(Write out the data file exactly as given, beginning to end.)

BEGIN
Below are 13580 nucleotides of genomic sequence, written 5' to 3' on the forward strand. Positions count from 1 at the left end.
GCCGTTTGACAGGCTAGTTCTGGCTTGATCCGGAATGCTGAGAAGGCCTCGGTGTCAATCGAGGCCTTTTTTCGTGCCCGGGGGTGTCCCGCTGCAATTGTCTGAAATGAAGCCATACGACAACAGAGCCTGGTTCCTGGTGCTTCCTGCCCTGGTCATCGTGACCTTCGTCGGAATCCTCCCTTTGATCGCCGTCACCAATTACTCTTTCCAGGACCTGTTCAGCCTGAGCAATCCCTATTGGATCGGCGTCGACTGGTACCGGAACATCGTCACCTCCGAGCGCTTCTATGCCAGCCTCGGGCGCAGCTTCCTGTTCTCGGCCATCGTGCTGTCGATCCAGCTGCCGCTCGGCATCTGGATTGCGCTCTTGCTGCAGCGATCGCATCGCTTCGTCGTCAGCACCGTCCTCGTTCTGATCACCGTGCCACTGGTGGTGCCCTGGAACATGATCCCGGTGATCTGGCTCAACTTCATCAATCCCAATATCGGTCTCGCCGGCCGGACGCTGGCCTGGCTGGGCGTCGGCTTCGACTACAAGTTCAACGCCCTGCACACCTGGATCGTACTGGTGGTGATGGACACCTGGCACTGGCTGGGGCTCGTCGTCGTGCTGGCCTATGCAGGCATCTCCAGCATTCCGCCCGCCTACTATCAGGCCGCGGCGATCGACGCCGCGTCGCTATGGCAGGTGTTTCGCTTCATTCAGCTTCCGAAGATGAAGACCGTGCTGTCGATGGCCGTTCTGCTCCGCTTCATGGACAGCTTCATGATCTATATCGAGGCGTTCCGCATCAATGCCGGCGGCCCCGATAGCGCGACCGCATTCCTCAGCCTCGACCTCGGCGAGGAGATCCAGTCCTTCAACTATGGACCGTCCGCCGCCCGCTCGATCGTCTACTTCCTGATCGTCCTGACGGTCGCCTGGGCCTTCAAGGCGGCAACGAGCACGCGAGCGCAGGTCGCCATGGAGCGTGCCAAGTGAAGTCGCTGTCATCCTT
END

Below are 13580 nucleotides of genomic sequence, written 5' to 3' on the forward strand. Positions count from 1 at the left end.
GCCGTTTGACAGGCTAGTTCTGGCTTGATCCGGAATGCTGAGAAGGCCTCGGTGTCAATCGAGGCCTTTTTTCGTGCCCGGGGGTGTCCCGCTGCAATTGTCTGAAATGAAGCCATACGACAACAGAGCCTGGTTCCTGGTGCTTCCTGCCCTGGTCATCGTGACCTTCGTCGGAATCCTCCCTTTGATCGCCGTCACCAATTACTCTTTCCAGGACCTGTTCAGCCTGAGCAATCCCTATTGGATCGGCGTCGACTGGTACCGGAACATCGTCACCTCCGAGCGCTTCTATGCCAGCCTCGGGCGCAGCTTCCTGTTCTCGGCCATCGTGCTGTCGATCCAGCTGCCGCTCGGCATCTGGATTGCGCTCTTGCTGCAGCGATCGCATCGCTTCGTCGTCAGCACCGTCCTCGTTCTGATCACCGTGCCACTGGTGGTGCCCTGGAACATGATCCCGGTGATCTGGCTCAACTTCATCAATCCCAATATCGGTCTCGCCGGCCGGACGCTGGCCTGGCTGGGCGTCGGCTTCGACTACAAGTTCAACGCCCTGCACACCTGGATCGTACTGGTGGTGATGGACACCTGGCACTGGCTGGGGCTCGTCGTCGTGCTGGCCTATGCAGGCATCTCCAGCATTCCGCCCGCCTACTATCAGGCCGCGGCGATCGACGCCGCGTCGCTATGGCAGGTGTTTCGCTTCATTCAGCTTCCGAAGATGAAGACCGTGCTGTCGATGGCCGTTCTGCTCCGCTTCATGGACAGCTTCATGATCTATATCGAGGCGTTCCGCATCAATGCCGGCGGCCCCGATAGCGCGACCGCATTCCTCAGCCTCGACCTCGGCGAGGAGATCCAGTCCTTCAACTATGGACCGTCCGCCGCCCGCTCGATCGTCTACTTCCTGATCGTCCTGACGGTCGCCTGGGCCTTCAAGGCGGCAACGAGCACGCGAGCGCAGGTCGCCATGGAGCGTGCCAAGTGAAGTCGCTGTCATCCTT